In the old model, cloudflaredcreated both the DNS record entries and established the connections from the server to Cloudflare’s network. DNS records became tied to those connections and could not be changed. Even worse, each time cloudflared restarted, we treated it like a new Tunnel and had to propagate this information into DNS and Load Balancer systems. If those had delays, the restart could become an outage.

Argo Tunnels that live forever

Today’s release separates DNS creation from connection creation to make tunnels more stable and more simple to manage. In this model, you can use `cloudflared` to create an Argo Tunnel that has a persistent, stable name, that can be entirely unrelated to the hostname.

Once created, you can point DNS records in your account to a stable subdomain that relies on a UUID tied to that persistent name. Since the name and UUID do not change, your DNS record never needs to be cleaned up or recreated when Argo Tunnel restarts. In the event of a restart, the enrolled instance of cloudflared connects back to that UUID address.

Argo Tunnels that live forever

You can also treat named Argo Tunnels like origin servers in this architecture – except these origins can only be connected to via a DNS record in your account. You can delete a DNS record and create a new one that points to the UUID address and traffic will be served – all without touching cloudflared.

How it works

You can begin using this new architecture today with the following steps. First, you’ll need to upgrade to the latest version of cloudflared.

1. Login to Cloudflare from `cloudflared`

Run cloudflared tunnel login and authenticate to your Cloudflare account. This step will generate a cert.pem file. That certificate contains a token that gives your instance of cloudflared the ability to create Named Tunnels in your account, as well as the ability to eventually point DNS records to them.

Argo Tunnels that live forever

2. Create your Tunnel

You can now create a Tunnel that has a persistent name. Run cloudflared tunnel create <name> to do so. The name does not have to be a hostname. For example, you can assign a name that represents the application, the particular server, or the cloud environment where it runs.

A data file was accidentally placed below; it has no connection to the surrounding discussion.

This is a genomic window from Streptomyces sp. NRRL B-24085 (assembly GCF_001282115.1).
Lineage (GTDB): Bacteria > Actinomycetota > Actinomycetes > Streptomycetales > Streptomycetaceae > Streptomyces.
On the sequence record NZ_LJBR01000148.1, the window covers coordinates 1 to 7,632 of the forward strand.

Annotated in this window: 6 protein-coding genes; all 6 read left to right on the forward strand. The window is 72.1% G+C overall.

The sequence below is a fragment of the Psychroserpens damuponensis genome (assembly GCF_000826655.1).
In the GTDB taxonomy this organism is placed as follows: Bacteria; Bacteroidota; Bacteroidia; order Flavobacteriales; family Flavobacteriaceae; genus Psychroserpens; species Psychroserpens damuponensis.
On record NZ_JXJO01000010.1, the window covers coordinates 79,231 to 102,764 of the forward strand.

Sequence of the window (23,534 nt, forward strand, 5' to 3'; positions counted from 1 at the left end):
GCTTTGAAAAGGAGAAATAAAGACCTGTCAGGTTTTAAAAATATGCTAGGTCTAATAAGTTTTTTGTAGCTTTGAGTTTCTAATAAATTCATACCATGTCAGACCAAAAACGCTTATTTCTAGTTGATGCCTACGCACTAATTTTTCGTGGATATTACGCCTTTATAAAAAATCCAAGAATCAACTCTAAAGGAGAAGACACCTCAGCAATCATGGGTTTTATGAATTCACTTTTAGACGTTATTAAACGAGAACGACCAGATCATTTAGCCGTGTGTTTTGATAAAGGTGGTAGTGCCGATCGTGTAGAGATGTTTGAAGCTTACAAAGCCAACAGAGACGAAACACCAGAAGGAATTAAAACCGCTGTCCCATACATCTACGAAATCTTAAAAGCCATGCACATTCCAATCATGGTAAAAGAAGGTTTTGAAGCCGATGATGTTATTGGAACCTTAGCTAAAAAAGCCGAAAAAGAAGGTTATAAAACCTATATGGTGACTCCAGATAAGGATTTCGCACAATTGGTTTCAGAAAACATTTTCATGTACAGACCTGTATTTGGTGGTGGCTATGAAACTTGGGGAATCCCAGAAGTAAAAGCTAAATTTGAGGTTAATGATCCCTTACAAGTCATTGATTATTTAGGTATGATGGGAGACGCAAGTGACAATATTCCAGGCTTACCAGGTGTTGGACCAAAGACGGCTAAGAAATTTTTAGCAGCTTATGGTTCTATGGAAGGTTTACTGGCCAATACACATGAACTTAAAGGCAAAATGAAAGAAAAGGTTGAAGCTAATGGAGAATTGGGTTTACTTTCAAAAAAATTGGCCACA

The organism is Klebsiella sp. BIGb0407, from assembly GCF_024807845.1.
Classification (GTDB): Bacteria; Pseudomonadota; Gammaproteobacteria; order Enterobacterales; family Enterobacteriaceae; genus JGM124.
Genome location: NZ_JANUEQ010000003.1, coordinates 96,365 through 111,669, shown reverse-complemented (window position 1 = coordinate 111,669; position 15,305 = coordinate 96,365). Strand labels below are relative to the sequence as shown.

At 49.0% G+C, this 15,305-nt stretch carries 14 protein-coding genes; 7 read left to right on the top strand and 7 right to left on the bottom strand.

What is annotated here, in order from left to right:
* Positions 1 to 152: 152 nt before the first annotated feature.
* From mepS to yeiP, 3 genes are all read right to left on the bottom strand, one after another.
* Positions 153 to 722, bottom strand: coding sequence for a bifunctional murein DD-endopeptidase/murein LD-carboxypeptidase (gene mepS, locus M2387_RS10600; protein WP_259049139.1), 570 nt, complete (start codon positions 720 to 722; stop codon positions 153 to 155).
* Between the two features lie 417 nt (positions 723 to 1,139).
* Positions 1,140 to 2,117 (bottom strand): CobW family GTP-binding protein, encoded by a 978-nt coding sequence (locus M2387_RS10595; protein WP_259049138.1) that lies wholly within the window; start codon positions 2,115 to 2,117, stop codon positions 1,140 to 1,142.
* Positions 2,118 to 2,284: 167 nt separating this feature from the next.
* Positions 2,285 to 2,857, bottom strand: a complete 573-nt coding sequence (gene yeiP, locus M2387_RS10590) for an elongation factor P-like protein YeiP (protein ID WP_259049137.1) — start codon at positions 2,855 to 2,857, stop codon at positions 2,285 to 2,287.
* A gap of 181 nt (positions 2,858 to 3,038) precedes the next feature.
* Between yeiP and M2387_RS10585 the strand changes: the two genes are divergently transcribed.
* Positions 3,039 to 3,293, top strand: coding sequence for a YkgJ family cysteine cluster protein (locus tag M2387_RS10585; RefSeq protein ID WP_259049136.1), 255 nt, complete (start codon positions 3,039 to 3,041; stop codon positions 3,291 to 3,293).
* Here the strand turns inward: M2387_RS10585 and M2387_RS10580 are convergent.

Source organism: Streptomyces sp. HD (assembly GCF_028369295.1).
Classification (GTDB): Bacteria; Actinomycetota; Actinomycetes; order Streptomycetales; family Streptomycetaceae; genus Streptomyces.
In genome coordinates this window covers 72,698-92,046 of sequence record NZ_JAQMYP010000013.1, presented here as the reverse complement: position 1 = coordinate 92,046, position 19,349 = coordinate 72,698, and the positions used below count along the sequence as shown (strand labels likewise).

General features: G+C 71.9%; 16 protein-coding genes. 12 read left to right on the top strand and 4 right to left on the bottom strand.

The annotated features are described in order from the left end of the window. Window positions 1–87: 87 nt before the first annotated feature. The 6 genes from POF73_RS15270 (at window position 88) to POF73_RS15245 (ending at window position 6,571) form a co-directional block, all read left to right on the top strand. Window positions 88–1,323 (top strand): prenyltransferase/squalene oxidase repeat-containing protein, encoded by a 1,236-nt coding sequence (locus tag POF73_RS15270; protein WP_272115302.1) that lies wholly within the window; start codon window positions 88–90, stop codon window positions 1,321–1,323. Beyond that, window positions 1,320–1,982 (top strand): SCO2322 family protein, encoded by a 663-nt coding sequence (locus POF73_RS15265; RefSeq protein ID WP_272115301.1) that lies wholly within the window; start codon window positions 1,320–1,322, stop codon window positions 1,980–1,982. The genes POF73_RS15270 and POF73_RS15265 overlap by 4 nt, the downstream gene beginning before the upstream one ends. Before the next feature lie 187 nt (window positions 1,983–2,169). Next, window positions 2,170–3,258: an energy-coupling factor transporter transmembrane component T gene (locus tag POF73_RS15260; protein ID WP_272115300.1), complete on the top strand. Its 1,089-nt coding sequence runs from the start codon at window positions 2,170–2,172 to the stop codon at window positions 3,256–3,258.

cloudflared will create a Tunnel with the name that you give it and a UUID. This name will be associated with your account. Only DNS records in your account will proxy traffic to the connection. Additionally, the name will not be removed unless you actively delete it. The connections can stop and restart and will use the same name and UUID.

Argo Tunnels that live forever

Creating a named Tunnel also generates a credentials file that is distinct from the cert.pem issued during the login. You only need the credentials file to run the Tunnel. If you do not want to create additional named Tunnels or DNS records from cloudflared, you can delete the cert.pem file to avoid leaving API tokens and certificates in your environment.

3. Configure Tunnel details

Configure your instance of cloudflared, including the URL that cloudflared will proxy traffic to in the configuration file. Alternatively, you can run the Tunnel in an ad hoc mode from the command line using the steps below.

4. Run your Tunnel

You can begin running the Tunnel with the command, cloudflared tunnel run <name> or cloudflared tunnel run <UUID> and it will start proxying traffic. If you are running the Tunnel without the cert.pem file and only the credentials file, you must use cloudflared tunnel run <UUID>.

Argo Tunnels that live forever

5. Send traffic to your Tunnel

You can now decide how to send traffic to this persistent Tunnel. If you want to create a long-lived DNS record in the Cloudflare dashboard, you can point it to the Tunnel UUID subdomain in the format UUID.cfargotunnel.com. You can do the same in the Cloudflare Load Balancer panel to add this object to a load balanced pool where it will be treated as just one additional origin.

Argo Tunnels that live forever

Alternatively, you can continue to create DNS records from cloudflared. Run the following command, cloudflared tunnel route dns <name> <hostname> or cloudflared tunnel route dns <UUID> <hostname> to associate the DNS record with the Tunnel address. You will only be able to create a DNS record from cloudflared for the zone name you selected when authenticating. Unlike the previous architecture, this DNS record will not be deleted if the Tunnel disconnects.

When this instance of cloudflared restarts, the name, UUID, and DNS record will not need to be recreated. The connection will reestablish and begin serving traffic.

[Optional] Check what Tunnels exist

You can also use this architecture to see your active Tunnels. Run cloudflared tunnel list to view the Tunnels created and their connection status. You can delete Tunnels, as well, by running cloudflared tunnel delete <name> or cloudflare tunnel delete <UUID>. To delete Tunnels, you do need the cert.pem file.

Argo Tunnels that live forever

Credential and cert management

Once you have created a named Tunnel, you no longer need the cert.pem file to run that Tunnel and connect it to Cloudflare’s network. If you’re running the tunnel on a remote server or in a container, you can copy the credential file without sharing cert.pem outside your computer.